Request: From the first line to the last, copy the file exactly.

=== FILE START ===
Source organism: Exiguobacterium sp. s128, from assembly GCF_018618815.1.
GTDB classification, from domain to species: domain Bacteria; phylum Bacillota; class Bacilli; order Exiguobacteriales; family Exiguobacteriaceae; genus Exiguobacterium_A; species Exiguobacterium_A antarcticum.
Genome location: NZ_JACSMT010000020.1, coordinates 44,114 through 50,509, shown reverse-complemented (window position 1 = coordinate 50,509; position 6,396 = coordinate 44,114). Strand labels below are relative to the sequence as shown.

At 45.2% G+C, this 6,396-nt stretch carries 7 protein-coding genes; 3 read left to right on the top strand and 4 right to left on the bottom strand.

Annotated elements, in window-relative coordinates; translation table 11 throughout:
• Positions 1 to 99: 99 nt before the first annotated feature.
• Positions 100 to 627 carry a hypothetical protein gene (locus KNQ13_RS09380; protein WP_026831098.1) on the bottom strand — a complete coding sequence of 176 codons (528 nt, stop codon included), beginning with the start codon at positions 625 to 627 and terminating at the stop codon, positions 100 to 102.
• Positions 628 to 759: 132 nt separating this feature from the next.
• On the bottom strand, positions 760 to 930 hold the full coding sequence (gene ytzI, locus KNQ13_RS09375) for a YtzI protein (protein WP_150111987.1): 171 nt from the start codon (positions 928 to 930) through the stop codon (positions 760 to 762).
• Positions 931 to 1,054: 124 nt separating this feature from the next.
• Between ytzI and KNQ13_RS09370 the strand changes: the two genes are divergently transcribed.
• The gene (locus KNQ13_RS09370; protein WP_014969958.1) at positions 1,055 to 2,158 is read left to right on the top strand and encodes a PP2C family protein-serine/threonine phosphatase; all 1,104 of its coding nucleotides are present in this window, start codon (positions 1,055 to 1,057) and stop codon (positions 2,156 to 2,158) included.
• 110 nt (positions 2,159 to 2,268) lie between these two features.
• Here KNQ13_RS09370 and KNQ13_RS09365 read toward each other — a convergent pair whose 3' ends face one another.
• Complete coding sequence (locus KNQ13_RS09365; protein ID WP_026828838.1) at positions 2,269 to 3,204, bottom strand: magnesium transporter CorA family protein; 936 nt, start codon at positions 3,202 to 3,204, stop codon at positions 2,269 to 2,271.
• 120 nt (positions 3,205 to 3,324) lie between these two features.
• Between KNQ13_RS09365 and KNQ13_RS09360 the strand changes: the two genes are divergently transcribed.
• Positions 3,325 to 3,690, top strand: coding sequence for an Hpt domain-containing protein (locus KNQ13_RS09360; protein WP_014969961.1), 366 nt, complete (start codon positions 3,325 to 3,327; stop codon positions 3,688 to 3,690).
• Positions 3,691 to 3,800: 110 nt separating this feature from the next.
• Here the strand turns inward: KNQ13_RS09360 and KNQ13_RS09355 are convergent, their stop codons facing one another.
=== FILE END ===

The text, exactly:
Source organism: Exiguobacterium sp. s128, from assembly GCF_018618815.1.
GTDB classification, from domain to species: domain Bacteria; phylum Bacillota; class Bacilli; order Exiguobacteriales; family Exiguobacteriaceae; genus Exiguobacterium_A; species Exiguobacterium_A antarcticum.
Genome location: NZ_JACSMT010000020.1, coordinates 44,114 through 50,509, shown reverse-complemented (window position 1 = coordinate 50,509; position 6,396 = coordinate 44,114). Strand labels below are relative to the sequence as shown.

At 45.2% G+C, this 6,396-nt stretch carries 7 protein-coding genes; 3 read left to right on the top strand and 4 right to left on the bottom strand.

Annotated elements, in window-relative coordinates; translation table 11 throughout:
• Positions 1 to 99: 99 nt before the first annotated feature.
• Positions 100 to 627 carry a hypothetical protein gene (locus KNQ13_RS09380; protein WP_026831098.1) on the bottom strand — a complete coding sequence of 176 codons (528 nt, stop codon included), beginning with the start codon at positions 625 to 627 and terminating at the stop codon, positions 100 to 102.
• Positions 628 to 759: 132 nt separating this feature from the next.
• On the bottom strand, positions 760 to 930 hold the full coding sequence (gene ytzI, locus KNQ13_RS09375) for a YtzI protein (protein WP_150111987.1): 171 nt from the start codon (positions 928 to 930) through the stop codon (positions 760 to 762).
• Positions 931 to 1,054: 124 nt separating this feature from the next.
• Between ytzI and KNQ13_RS09370 the strand changes: the two genes are divergently transcribed.
• The gene (locus KNQ13_RS09370; protein WP_014969958.1) at positions 1,055 to 2,158 is read left to right on the top strand and encodes a PP2C family protein-serine/threonine phosphatase; all 1,104 of its coding nucleotides are present in this window, start codon (positions 1,055 to 1,057) and stop codon (positions 2,156 to 2,158) included.
• 110 nt (positions 2,159 to 2,268) lie between these two features.
• Here KNQ13_RS09370 and KNQ13_RS09365 read toward each other — a convergent pair whose 3' ends face one another.
• Complete coding sequence (locus KNQ13_RS09365; protein ID WP_026828838.1) at positions 2,269 to 3,204, bottom strand: magnesium transporter CorA family protein; 936 nt, start codon at positions 3,202 to 3,204, stop codon at positions 2,269 to 2,271.
• 120 nt (positions 3,205 to 3,324) lie between these two features.
• Between KNQ13_RS09365 and KNQ13_RS09360 the strand changes: the two genes are divergently transcribed.
• Positions 3,325 to 3,690, top strand: coding sequence for an Hpt domain-containing protein (locus KNQ13_RS09360; protein WP_014969961.1), 366 nt, complete (start codon positions 3,325 to 3,327; stop codon positions 3,688 to 3,690).
• Positions 3,691 to 3,800: 110 nt separating this feature from the next.
• Here the strand turns inward: KNQ13_RS09360 and KNQ13_RS09355 are convergent, their stop codons facing one another.